After last summer’s election, Baker was promoted to a ministerial role in the Department for Exiting the European Union, making the chief agitator on the Tory back benches a government insider. Now he was being sent out on the UK’s most influential current affairs programme to defend the government’s handling of Brexit.
Minutes after the interview finished, the ERG’s WhatsApp group lit up with compliments for Baker — and criticism of the presenter Nick Robinson.
Iain Duncan Smith seemed particularly upset. “Dreadful smeary interview with Robinson,” Duncan Smith wrote. “His appallingly superior tone was patronizing and arrogant. He hasn’t recovered from the complaint we put in to the BBC.”
Duncan Smith didn’t say which part of Robinson’s questioning he found so objectionable, and he didn’t respond to a request for comment. But his reaction to Robinson’s interview reflected a belief held by many of the Brexiteers that the BBC’s senior ranks are filled with Remainers incapable of believing that Britain can succeed on its own after leaving the European Union.
It isn’t just Tory Eurosceptics who believe the BBC is biased against them, of course. The public broadcaster is regularly accused by politicians from different sides of portraying their causes unfairly and failing to live up to its obligation to be impartial. The Corbyn-supporting left has also been aggressively critical of its journalism. But the Brexiteers have arguably been its most assertive and persistent critics for many years.
Complaints about the BBC’s coverage were frequent during the referendum campaign, and have continued since the UK voted to leave.
In March last year, the ERG wrote to Lord Tony Hall, the BBC’s director-general, complaining that its Brexit coverage was too gloomy and urging him to “take steps to correct these flaws”. Seventy-two Eurosceptic MPs, many of them active in the ERG, signed the letter. It was sent by Julian Knight, the MP for Solihull, who once worked as a journalist at the BBC and sits on the Commons’ digital, culture, media, and sport committee.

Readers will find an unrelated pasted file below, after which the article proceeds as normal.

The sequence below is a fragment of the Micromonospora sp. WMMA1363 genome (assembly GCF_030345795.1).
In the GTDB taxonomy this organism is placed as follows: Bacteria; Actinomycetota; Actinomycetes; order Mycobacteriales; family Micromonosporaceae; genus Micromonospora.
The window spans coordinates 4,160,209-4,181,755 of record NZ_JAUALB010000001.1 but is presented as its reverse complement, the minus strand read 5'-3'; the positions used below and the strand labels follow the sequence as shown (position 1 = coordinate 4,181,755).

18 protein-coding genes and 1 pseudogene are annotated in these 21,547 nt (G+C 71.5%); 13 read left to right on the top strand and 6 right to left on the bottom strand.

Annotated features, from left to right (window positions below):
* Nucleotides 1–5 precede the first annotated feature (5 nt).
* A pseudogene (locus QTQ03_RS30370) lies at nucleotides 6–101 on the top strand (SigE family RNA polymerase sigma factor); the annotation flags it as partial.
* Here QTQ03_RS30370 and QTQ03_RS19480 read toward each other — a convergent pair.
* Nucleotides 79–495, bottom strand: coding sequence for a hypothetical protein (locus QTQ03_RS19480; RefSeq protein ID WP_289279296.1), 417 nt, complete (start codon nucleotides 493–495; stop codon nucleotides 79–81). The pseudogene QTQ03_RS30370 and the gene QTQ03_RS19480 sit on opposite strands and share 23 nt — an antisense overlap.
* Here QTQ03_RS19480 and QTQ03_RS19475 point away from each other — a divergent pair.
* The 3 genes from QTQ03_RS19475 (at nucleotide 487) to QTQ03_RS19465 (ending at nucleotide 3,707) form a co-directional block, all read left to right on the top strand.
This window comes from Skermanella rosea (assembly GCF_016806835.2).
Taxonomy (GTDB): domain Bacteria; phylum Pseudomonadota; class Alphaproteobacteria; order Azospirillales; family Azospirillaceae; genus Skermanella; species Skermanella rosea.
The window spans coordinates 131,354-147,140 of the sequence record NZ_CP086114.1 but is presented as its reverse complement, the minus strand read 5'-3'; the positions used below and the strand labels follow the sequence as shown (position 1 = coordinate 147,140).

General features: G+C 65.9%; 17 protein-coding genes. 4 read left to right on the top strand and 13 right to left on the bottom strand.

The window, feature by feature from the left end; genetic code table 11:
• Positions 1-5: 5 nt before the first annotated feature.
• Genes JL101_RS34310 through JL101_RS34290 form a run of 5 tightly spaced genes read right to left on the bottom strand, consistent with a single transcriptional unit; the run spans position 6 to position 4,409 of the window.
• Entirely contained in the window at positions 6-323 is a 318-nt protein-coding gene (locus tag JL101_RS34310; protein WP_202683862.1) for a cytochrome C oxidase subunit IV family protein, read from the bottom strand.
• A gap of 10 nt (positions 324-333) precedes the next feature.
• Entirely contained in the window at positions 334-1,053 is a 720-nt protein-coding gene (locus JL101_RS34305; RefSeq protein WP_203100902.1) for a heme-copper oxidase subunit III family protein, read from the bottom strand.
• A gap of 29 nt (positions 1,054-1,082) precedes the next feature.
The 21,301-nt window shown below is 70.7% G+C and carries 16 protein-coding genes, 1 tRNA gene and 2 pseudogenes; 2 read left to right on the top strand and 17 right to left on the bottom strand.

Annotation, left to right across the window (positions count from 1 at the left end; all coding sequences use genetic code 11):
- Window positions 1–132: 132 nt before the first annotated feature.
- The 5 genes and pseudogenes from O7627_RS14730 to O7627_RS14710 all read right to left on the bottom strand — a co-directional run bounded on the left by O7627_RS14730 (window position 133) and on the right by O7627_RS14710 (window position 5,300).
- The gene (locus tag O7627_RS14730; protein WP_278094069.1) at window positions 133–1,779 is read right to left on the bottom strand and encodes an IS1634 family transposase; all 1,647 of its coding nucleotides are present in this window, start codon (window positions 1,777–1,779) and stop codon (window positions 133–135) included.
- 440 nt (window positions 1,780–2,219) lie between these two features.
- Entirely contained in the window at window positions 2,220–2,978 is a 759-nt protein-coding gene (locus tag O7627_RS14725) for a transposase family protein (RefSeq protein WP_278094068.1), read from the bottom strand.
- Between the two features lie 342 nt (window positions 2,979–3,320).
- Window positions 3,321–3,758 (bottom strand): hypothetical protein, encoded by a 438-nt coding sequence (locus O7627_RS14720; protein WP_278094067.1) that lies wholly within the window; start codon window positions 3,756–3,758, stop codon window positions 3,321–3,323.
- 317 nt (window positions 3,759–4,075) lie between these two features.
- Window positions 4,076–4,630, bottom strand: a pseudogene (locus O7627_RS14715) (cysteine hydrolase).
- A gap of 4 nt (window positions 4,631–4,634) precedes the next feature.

It was this complaint that Duncan Smith appears to have believed rattled Robinson so much that he “never recovered”. A senior BBC source was surprised by Duncan Smith’s claims. Robinson hadn’t been troubled by the Brexiteers’ complaint, the source said. They dismissed the suggestion it would’ve affected Robinson’s journalistic judgment.
A spokesperson for the BBC said: “The BBC is regularly contacted by a range of political organisations and campaigning groups but this does not affect the impartiality of our news reporting. However, if we broadcast something which isn’t factually accurate, we will correct it, whoever brings it to our attention.”
Sometimes the trick to lobbying effectively is knowing when to hold back.
Last June, the Channel 4 News presenter Jon Snow was accused of joining in a chant of “Fuck the Tories” at Glastonbury Festival. If true, it would’ve been an astonishing breach of rules requiring broadcast journalists to be politically neutral. Snow claimed he had no recollection of doing it, and his bosses believed him. But some Tory MPs, who had long viewed Channel 4 News and its lead presenter as insufferably left-wing, were not persuaded.
Among them was Andrew Bridgen. Four days after the allegation against Snow emerged, the MP drafted a letter to the editor of Channel 4 News, Ben de Pear. “We no longer have confidence that Channel 4 News treats Conservatives with due impartiality,” Bridgen wrote. Then came the payoff: Tory MPs would no longer appear on the prime-time news programme. “Given the failure of your programme to hold its leading presenter to these standards we have instructed our offices to reject interview requests from your producers,” Bridgen said.